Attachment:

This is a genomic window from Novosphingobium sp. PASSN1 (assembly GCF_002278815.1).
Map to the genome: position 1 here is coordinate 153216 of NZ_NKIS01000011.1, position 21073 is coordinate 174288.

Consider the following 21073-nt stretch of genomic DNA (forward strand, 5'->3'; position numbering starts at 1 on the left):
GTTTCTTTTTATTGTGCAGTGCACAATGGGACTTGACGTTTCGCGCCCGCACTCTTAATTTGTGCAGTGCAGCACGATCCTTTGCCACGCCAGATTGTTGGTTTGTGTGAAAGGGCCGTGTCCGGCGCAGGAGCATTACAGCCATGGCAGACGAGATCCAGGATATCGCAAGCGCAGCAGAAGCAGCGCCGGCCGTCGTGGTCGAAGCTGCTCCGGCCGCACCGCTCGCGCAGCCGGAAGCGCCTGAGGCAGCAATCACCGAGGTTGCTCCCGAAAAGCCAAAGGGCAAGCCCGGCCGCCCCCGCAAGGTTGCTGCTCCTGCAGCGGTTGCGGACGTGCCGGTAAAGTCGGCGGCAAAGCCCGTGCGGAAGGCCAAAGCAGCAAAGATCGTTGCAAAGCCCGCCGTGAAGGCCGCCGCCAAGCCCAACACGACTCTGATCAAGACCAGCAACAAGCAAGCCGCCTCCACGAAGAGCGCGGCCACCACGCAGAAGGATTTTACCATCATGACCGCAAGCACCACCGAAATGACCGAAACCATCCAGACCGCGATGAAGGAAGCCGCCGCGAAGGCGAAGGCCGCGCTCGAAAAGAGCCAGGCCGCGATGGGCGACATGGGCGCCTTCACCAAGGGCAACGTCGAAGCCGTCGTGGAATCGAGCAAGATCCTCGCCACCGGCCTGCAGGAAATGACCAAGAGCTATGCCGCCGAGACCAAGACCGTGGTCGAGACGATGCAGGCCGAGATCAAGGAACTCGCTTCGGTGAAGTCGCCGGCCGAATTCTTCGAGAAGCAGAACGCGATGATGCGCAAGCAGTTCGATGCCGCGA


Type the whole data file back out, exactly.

This is a genomic window from Novosphingobium sp. PASSN1 (assembly GCF_002278815.1).
Map to the genome: position 1 here is coordinate 153216 of NZ_NKIS01000011.1, position 21073 is coordinate 174288.

Consider the following 21073-nt stretch of genomic DNA (forward strand, 5'->3'; position numbering starts at 1 on the left):
GTTTCTTTTTATTGTGCAGTGCACAATGGGACTTGACGTTTCGCGCCCGCACTCTTAATTTGTGCAGTGCAGCACGATCCTTTGCCACGCCAGATTGTTGGTTTGTGTGAAAGGGCCGTGTCCGGCGCAGGAGCATTACAGCCATGGCAGACGAGATCCAGGATATCGCAAGCGCAGCAGAAGCAGCGCCGGCCGTCGTGGTCGAAGCTGCTCCGGCCGCACCGCTCGCGCAGCCGGAAGCGCCTGAGGCAGCAATCACCGAGGTTGCTCCCGAAAAGCCAAAGGGCAAGCCCGGCCGCCCCCGCAAGGTTGCTGCTCCTGCAGCGGTTGCGGACGTGCCGGTAAAGTCGGCGGCAAAGCCCGTGCGGAAGGCCAAAGCAGCAAAGATCGTTGCAAAGCCCGCCGTGAAGGCCGCCGCCAAGCCCAACACGACTCTGATCAAGACCAGCAACAAGCAAGCCGCCTCCACGAAGAGCGCGGCCACCACGCAGAAGGATTTTACCATCATGACCGCAAGCACCACCGAAATGACCGAAACCATCCAGACCGCGATGAAGGAAGCCGCCGCGAAGGCGAAGGCCGCGCTCGAAAAGAGCCAGGCCGCGATGGGCGACATGGGCGCCTTCACCAAGGGCAACGTCGAAGCCGTCGTGGAATCGAGCAAGATCCTCGCCACCGGCCTGCAGGAAATGACCAAGAGCTATGCCGCCGAGACCAAGACCGTGGTCGAGACGATGCAGGCCGAGATCAAGGAACTCGCTTCGGTGAAGTCGCCGGCCGAATTCTTCGAGAAGCAGAACGCGATGATGCGCAAGCAGTTCGATGCCGCGA